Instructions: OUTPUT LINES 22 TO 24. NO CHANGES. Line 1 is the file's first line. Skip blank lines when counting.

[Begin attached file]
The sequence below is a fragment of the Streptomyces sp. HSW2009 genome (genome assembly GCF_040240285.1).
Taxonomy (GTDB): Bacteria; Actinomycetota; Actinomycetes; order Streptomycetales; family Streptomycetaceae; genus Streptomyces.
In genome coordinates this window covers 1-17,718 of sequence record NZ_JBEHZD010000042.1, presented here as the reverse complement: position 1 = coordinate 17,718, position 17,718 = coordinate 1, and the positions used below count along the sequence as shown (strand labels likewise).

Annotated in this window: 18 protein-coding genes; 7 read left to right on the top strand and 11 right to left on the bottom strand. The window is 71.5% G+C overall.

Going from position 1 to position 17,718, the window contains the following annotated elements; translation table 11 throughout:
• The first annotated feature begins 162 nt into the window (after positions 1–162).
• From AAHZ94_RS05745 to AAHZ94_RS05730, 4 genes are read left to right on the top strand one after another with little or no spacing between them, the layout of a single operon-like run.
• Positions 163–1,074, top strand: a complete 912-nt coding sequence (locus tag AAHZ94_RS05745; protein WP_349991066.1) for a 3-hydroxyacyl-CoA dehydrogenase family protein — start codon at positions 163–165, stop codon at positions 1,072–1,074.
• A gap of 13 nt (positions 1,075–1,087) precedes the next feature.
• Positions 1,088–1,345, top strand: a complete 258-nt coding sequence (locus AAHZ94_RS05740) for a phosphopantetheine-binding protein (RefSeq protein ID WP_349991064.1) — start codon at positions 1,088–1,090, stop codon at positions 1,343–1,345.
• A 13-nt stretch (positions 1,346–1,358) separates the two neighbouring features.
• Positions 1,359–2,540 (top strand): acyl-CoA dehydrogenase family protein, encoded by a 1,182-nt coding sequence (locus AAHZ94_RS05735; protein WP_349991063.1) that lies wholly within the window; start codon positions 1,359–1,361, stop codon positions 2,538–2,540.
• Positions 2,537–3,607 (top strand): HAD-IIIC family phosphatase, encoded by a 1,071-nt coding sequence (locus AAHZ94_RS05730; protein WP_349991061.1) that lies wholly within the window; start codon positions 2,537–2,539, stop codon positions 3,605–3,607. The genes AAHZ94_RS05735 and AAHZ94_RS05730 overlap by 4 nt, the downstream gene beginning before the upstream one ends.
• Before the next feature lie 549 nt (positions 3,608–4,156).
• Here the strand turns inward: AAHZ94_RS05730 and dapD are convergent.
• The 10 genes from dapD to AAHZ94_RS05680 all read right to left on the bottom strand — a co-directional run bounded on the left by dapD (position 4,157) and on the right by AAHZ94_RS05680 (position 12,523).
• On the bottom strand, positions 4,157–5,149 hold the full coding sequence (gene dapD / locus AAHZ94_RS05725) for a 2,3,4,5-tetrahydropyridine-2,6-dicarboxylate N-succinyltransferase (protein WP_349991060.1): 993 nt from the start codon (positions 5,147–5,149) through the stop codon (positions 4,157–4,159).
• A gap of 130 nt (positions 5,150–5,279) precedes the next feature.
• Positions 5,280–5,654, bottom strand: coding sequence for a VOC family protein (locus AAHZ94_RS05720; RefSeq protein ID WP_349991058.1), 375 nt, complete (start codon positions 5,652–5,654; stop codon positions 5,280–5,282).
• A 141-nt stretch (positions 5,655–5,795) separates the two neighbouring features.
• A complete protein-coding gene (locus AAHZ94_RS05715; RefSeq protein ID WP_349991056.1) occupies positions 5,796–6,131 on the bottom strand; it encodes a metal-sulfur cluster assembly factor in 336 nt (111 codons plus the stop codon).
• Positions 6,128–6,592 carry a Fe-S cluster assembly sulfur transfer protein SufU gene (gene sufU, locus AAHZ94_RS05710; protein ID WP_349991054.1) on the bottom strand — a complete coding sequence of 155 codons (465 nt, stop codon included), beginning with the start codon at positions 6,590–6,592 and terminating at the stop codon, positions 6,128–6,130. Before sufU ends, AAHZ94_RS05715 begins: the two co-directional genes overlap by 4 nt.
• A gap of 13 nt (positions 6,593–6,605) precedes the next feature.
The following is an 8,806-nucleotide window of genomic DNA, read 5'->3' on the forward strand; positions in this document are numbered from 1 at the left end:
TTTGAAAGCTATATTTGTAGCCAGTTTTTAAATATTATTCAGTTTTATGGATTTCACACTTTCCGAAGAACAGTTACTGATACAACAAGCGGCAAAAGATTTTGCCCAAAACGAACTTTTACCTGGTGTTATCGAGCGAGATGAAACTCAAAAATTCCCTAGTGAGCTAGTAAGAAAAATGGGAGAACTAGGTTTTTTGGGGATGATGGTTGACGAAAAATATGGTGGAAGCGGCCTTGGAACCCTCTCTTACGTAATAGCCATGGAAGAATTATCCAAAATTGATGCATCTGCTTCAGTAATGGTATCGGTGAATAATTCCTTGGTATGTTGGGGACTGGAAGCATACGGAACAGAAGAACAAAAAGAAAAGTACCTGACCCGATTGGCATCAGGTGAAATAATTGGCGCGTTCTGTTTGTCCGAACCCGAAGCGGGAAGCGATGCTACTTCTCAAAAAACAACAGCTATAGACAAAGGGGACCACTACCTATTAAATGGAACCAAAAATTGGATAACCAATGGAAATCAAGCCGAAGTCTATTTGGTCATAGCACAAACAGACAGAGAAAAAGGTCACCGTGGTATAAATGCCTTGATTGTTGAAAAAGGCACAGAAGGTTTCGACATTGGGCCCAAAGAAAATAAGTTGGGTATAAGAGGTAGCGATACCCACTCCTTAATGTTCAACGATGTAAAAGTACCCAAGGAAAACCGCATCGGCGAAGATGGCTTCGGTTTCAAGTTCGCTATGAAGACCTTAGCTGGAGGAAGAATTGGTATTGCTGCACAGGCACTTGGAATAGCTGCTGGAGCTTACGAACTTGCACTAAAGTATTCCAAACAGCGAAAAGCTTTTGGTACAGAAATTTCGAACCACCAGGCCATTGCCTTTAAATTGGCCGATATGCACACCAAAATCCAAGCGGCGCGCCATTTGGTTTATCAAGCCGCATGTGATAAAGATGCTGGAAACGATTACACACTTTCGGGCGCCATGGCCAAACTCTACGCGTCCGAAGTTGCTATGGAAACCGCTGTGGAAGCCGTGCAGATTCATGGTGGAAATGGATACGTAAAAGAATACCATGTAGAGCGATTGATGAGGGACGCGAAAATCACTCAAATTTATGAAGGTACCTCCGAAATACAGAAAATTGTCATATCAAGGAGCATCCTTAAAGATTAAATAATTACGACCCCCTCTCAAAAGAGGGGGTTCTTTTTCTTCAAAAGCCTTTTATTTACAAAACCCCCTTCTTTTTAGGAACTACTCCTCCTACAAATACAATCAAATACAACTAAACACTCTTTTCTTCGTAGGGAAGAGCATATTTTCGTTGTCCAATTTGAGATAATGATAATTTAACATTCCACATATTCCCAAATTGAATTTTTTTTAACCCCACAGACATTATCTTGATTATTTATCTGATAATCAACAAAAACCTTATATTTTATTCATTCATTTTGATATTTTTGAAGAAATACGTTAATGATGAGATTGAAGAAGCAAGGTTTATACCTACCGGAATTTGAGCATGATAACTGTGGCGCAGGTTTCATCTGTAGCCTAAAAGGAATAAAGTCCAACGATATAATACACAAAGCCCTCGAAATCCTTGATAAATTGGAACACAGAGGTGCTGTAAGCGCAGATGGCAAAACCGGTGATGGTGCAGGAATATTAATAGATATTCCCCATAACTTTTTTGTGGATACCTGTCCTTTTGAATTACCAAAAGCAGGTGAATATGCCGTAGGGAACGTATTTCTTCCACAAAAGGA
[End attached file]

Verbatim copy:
• Positions 6,128–6,592 carry a Fe-S cluster assembly sulfur transfer protein SufU gene (gene sufU, locus AAHZ94_RS05710; protein ID WP_349991054.1) on the bottom strand — a complete coding sequence of 155 codons (465 nt, stop codon included), beginning with the start codon at positions 6,590–6,592 and terminating at the stop codon, positions 6,128–6,130. Before sufU ends, AAHZ94_RS05715 begins: the two co-directional genes overlap by 4 nt.
• A gap of 13 nt (positions 6,593–6,605) precedes the next feature.
The following is an 8,806-nucleotide window of genomic DNA, read 5'->3' on the forward strand; positions in this document are numbered from 1 at the left end: